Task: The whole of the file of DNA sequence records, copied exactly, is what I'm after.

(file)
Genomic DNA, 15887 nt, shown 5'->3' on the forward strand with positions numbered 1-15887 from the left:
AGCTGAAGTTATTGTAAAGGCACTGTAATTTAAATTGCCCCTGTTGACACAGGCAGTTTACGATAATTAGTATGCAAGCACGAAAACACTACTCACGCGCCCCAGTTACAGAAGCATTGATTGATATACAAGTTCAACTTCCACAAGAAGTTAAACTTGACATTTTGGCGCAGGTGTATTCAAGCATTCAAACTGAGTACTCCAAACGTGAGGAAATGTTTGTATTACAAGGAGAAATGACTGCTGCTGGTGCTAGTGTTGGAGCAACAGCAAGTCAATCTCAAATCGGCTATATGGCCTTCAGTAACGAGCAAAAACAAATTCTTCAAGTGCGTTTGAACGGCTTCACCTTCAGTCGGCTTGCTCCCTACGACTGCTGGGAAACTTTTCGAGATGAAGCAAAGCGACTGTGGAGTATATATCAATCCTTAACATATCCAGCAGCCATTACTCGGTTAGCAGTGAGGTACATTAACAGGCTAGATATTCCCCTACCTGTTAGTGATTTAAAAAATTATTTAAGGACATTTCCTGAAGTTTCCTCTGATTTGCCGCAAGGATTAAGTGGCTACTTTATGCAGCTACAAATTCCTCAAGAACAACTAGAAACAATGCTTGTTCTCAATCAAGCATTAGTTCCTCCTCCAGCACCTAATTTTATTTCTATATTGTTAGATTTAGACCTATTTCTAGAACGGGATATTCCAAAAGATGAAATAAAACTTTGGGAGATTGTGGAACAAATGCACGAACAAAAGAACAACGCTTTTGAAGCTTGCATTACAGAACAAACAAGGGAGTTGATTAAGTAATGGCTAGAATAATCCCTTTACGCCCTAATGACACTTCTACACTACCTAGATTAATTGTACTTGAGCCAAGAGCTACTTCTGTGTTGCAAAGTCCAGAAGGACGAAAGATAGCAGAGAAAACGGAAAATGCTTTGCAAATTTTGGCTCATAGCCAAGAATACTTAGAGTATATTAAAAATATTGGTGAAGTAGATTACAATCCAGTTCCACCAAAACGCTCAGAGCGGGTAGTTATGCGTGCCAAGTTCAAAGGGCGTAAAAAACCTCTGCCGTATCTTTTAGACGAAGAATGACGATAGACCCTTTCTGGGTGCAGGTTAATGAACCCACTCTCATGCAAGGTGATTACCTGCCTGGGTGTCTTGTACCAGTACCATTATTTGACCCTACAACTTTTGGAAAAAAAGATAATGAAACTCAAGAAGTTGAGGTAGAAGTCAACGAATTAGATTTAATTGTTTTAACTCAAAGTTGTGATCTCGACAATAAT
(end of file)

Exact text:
Genomic DNA, 15887 nt, shown 5'->3' on the forward strand with positions numbered 1-15887 from the left:
AGCTGAAGTTATTGTAAAGGCACTGTAATTTAAATTGCCCCTGTTGACACAGGCAGTTTACGATAATTAGTATGCAAGCACGAAAACACTACTCACGCGCCCCAGTTACAGAAGCATTGATTGATATACAAGTTCAACTTCCACAAGAAGTTAAACTTGACATTTTGGCGCAGGTGTATTCAAGCATTCAAACTGAGTACTCCAAACGTGAGGAAATGTTTGTATTACAAGGAGAAATGACTGCTGCTGGTGCTAGTGTTGGAGCAACAGCAAGTCAATCTCAAATCGGCTATATGGCCTTCAGTAACGAGCAAAAACAAATTCTTCAAGTGCGTTTGAACGGCTTCACCTTCAGTCGGCTTGCTCCCTACGACTGCTGGGAAACTTTTCGAGATGAAGCAAAGCGACTGTGGAGTATATATCAATCCTTAACATATCCAGCAGCCATTACTCGGTTAGCAGTGAGGTACATTAACAGGCTAGATATTCCCCTACCTGTTAGTGATTTAAAAAATTATTTAAGGACATTTCCTGAAGTTTCCTCTGATTTGCCGCAAGGATTAAGTGGCTACTTTATGCAGCTACAAATTCCTCAAGAACAACTAGAAACAATGCTTGTTCTCAATCAAGCATTAGTTCCTCCTCCAGCACCTAATTTTATTTCTATATTGTTAGATTTAGACCTATTTCTAGAACGGGATATTCCAAAAGATGAAATAAAACTTTGGGAGATTGTGGAACAAATGCACGAACAAAAGAACAACGCTTTTGAAGCTTGCATTACAGAACAAACAAGGGAGTTGATTAAGTAATGGCTAGAATAATCCCTTTACGCCCTAATGACACTTCTACACTACCTAGATTAATTGTACTTGAGCCAAGAGCTACTTCTGTGTTGCAAAGTCCAGAAGGACGAAAGATAGCAGAGAAAACGGAAAATGCTTTGCAAATTTTGGCTCATAGCCAAGAATACTTAGAGTATATTAAAAATATTGGTGAAGTAGATTACAATCCAGTTCCACCAAAACGCTCAGAGCGGGTAGTTATGCGTGCCAAGTTCAAAGGGCGTAAAAAACCTCTGCCGTATCTTTTAGACGAAGAATGACGATAGACCCTTTCTGGGTGCAGGTTAATGAACCCACTCTCATGCAAGGTGATTACCTGCCTGGGTGTCTTGTACCAGTACCATTATTTGACCCTACAACTTTTGGAAAAAAAGATAATGAAACTCAAGAAGTTGAGGTAGAAGTCAACGAATTAGATTTAATTGTTTTAACTCAAAGTTGTGATCTCGACAATAAT